Summary

The topics covered in this chapter can be summarized as follows:

Section Summary
6.1 Metamorphism and Plate Tectonics Metamorphism is controlled by five main factors: the composition of the parent rock, the temperature to which the rock is heated, the amount and type of pressure, the volumes and compositions of aqueous fluids that are present, and the amount of time available for metamorphic reactions to take place. Almost all metamorphism can be explained by plate tectonic processes. Most regional metamorphism takes place in areas where mountain ranges have been created, which are most common at convergent boundaries. Contact metamorphism takes place around magma bodies in the upper part of the crust, which are also most common above convergent boundaries.
6.2 Classification of Metamorphic Rocks Metamorphic rocks are classified on the basis of texture and mineral composition. Foliation is a key feature of metamorphic rocks formed under directed pressure.  Foliated metamorphic rocks include slate, phyllite, schist, and gneiss. Metamorphic rocks that do not tend to be foliated, even if formed under directed pressure, include marble and quartzite. Geologists also classify metamorphic rocks based on some key minerals—such as chlorite, garnet, andalusite, and sillimanite—that form at specific temperatures and pressures.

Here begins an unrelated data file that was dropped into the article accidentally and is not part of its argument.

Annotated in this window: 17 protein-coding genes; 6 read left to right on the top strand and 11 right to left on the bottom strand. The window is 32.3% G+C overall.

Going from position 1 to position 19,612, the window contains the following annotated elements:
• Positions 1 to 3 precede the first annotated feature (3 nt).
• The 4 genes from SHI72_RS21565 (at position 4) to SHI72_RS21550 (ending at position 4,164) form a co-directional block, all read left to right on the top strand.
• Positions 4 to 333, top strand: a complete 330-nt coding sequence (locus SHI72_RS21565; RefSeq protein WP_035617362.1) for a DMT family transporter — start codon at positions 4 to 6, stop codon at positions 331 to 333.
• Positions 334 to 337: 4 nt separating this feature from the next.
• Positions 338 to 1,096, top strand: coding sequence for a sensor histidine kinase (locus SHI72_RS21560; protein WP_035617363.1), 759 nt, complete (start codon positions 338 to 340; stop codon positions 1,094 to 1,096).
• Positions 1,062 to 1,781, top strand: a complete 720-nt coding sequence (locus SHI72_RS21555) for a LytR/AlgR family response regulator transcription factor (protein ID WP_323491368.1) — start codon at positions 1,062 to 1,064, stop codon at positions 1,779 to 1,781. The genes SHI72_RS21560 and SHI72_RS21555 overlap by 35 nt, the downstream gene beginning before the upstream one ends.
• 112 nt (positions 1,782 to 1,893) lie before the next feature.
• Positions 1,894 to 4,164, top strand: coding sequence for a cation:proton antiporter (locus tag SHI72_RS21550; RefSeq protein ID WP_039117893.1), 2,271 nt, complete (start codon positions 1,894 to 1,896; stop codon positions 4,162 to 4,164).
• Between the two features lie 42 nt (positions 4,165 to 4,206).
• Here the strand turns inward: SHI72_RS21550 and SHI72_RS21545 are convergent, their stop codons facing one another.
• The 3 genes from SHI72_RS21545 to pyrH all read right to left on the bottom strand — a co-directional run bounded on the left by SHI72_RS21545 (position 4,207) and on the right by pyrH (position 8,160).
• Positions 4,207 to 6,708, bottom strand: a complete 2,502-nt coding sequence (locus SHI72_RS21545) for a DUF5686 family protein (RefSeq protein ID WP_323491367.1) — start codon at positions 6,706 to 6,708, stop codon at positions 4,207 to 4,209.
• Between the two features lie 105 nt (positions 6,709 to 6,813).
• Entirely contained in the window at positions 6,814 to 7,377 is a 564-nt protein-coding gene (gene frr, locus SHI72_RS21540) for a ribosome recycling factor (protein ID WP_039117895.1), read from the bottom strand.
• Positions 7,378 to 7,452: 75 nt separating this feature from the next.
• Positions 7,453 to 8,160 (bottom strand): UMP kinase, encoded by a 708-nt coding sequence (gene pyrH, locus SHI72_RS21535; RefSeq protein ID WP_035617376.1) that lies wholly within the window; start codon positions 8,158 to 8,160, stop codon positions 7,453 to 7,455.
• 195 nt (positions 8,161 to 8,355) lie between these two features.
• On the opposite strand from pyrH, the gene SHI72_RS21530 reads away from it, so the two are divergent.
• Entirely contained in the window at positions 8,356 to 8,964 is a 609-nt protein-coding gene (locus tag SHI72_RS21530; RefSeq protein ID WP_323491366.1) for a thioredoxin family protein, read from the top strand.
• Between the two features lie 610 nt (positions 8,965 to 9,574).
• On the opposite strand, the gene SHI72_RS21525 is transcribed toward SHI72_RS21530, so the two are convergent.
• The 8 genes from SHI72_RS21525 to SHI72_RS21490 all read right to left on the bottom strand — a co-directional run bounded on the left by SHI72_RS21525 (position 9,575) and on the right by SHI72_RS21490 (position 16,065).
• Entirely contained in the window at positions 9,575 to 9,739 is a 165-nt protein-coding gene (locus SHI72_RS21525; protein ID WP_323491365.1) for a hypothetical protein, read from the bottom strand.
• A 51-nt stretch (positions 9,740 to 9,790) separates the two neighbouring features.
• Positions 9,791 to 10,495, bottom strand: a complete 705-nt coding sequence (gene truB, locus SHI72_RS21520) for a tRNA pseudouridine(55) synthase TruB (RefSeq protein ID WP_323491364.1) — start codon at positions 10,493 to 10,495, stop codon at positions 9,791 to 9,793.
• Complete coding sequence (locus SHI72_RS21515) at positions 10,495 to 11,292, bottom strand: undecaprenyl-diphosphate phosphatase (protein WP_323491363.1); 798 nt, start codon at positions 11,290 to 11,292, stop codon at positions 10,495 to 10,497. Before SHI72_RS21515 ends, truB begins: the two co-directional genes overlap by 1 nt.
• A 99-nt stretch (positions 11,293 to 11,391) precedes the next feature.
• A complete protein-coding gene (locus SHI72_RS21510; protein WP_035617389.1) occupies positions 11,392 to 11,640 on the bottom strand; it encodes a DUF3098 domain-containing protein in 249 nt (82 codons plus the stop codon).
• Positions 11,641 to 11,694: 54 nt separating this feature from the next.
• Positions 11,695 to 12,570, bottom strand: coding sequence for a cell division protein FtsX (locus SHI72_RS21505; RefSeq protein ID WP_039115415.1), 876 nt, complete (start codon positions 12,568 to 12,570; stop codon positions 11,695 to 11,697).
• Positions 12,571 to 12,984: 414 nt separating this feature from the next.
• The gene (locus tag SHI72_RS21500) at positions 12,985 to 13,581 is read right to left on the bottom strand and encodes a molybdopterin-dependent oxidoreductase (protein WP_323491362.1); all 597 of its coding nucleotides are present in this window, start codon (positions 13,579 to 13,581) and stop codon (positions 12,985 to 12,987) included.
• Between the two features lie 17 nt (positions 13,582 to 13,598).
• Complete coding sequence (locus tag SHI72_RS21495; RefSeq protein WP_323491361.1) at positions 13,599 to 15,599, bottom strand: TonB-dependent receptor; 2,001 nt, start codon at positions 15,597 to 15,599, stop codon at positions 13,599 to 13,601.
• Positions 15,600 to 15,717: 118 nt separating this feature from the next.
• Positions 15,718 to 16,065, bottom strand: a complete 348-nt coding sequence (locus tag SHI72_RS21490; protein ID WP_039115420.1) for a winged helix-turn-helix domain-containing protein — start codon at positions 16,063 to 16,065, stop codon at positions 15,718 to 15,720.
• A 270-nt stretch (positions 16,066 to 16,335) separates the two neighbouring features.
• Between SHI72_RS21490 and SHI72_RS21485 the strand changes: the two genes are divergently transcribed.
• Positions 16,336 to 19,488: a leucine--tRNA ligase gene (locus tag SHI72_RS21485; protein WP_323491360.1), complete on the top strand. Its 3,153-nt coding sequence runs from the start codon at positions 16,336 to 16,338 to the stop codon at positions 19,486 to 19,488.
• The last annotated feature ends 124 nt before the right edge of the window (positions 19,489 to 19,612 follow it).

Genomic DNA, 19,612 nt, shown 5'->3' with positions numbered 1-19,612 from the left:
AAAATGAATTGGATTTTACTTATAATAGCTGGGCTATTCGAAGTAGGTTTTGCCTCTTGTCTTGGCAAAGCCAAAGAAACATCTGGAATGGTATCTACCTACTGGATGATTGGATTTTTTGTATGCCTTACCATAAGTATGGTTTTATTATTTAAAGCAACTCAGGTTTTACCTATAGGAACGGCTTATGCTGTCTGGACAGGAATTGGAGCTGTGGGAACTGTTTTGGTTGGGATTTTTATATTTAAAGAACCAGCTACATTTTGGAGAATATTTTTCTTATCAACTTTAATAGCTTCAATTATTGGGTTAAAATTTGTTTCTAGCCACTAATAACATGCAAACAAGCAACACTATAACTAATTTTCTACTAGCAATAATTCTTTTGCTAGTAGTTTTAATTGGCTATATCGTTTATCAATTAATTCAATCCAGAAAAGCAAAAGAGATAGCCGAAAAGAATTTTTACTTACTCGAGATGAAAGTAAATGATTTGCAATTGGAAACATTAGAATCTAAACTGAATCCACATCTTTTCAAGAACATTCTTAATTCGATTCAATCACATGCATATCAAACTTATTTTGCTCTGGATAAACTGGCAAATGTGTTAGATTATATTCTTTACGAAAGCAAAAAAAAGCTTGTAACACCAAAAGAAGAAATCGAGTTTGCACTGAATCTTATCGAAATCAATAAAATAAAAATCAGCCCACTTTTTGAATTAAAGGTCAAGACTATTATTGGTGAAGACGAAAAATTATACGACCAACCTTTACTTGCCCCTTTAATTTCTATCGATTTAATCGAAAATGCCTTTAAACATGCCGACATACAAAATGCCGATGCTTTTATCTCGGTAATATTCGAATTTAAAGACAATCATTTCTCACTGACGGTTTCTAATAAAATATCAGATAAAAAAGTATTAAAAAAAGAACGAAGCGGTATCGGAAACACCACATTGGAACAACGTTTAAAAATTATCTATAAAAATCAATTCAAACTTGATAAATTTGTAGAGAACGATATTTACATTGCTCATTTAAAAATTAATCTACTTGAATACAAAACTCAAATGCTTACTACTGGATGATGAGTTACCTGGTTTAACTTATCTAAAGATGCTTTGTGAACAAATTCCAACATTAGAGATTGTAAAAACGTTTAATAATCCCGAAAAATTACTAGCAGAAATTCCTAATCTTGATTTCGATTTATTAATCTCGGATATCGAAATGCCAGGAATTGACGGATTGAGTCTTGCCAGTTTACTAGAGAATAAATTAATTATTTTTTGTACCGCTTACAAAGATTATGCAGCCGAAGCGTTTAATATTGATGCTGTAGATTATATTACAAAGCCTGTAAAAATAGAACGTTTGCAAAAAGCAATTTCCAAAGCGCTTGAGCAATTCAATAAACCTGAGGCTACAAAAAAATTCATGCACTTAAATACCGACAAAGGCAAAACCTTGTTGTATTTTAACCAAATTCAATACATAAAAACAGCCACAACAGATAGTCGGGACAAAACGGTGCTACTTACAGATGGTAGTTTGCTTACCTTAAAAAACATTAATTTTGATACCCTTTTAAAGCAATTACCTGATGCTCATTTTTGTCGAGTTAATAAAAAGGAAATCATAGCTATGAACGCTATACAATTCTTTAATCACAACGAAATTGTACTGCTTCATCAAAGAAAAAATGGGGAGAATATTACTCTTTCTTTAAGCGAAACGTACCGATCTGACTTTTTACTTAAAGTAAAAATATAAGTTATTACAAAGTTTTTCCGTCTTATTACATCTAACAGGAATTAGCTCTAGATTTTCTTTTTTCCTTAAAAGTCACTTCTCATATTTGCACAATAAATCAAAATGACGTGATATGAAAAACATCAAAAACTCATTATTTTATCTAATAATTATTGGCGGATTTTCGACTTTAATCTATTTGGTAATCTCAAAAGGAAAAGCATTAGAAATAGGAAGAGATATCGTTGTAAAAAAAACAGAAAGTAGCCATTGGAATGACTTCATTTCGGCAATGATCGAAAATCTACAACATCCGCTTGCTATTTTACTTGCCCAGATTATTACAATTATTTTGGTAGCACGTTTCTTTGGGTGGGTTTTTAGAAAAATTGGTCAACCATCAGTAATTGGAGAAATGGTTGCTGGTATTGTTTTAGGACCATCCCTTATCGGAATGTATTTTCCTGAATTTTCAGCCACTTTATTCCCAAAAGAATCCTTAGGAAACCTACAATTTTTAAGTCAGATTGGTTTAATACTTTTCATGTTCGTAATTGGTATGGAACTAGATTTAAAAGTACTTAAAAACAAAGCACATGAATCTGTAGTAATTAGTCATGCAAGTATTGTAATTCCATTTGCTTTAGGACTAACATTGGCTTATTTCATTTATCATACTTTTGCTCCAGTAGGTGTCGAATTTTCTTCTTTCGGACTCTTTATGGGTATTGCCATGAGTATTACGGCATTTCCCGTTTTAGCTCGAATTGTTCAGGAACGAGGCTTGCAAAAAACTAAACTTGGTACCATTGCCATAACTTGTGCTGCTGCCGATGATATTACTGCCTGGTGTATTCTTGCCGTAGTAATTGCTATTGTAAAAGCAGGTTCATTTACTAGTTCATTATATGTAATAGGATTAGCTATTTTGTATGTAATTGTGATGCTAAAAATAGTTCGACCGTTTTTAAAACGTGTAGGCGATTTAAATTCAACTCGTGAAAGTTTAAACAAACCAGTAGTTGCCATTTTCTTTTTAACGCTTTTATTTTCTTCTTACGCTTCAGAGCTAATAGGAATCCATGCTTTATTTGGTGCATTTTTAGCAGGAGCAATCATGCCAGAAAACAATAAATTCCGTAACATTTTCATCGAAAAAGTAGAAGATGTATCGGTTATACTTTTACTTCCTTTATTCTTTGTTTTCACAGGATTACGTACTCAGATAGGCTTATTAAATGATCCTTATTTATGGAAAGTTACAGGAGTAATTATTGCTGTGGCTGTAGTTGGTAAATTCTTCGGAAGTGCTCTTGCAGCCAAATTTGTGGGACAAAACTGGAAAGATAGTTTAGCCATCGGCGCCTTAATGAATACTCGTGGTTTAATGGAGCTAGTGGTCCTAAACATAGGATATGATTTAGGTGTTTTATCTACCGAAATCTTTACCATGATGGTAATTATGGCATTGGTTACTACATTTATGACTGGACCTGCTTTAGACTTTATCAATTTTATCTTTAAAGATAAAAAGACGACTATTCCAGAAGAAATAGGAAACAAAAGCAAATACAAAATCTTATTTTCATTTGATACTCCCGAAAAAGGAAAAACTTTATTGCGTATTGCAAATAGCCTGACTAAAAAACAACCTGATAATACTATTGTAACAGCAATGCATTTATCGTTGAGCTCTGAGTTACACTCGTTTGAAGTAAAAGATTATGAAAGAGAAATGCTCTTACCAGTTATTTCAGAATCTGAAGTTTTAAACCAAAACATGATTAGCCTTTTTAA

6.3 The Rock Cycle The three types of rocks are igneous: formed from magma; sedimentary: formed from fragments of other rocks or precipitation from solution; and metamorphic: formed when existing rocks are altered by heat, pressure, and/or chemical action. The rock cycle summarizes the processes that contribute to cycling of rock material among these three types. The rock cycle is driven by Earth’s internal heat, and by processes happening at the surface, which are driven by solar energy.
 Lab 6 Exercises Metamorphic rocks are classified according to their mineral composition, and texture (foliated or massive). Knowing the diagnostic properties of the common metamorphic minerals like chlorite, muscovite, biotite, and garnet will help you estimate the metamorphic grade of the rock (low, intermediate, or high grade). Just as with mineral samples, different samples of the same rock may not always look exactly the same, but they can always be identified by closely examining the mineral composition and texture. For example, schist can contain a wide variety of new metamorphic minerals with different colours and shapes, but all schists are characterized by schistose foliation.

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A Practical Guide to Introductory Geology by Siobhan McGoldrick is licensed under a Creative Commons Attribution 4.0 International License, except where otherwise noted.

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